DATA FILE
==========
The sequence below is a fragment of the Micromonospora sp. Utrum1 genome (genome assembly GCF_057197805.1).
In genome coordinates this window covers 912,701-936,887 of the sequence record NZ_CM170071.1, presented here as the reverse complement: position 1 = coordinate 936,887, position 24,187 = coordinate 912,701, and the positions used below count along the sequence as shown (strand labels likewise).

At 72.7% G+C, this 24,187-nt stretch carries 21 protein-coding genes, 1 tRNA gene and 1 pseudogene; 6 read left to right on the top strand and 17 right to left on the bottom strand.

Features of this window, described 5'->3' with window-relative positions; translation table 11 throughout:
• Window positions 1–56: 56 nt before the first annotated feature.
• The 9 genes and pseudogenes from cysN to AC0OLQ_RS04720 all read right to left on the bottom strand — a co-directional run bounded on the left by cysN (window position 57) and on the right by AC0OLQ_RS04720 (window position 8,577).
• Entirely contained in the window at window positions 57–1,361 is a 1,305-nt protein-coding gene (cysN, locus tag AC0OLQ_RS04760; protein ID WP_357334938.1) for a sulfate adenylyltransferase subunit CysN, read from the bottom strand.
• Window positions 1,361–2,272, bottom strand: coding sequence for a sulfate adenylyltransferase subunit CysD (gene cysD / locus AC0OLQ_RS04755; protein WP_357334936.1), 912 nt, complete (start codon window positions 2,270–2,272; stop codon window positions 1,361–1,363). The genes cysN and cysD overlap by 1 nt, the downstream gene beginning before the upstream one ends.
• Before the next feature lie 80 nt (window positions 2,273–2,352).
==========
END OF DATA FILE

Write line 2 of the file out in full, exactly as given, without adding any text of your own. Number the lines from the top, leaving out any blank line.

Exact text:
In genome coordinates this window covers 912,701-936,887 of the sequence record NZ_CM170071.1, presented here as the reverse complement: position 1 = coordinate 936,887, position 24,187 = coordinate 912,701, and the positions used below count along the sequence as shown (strand labels likewise).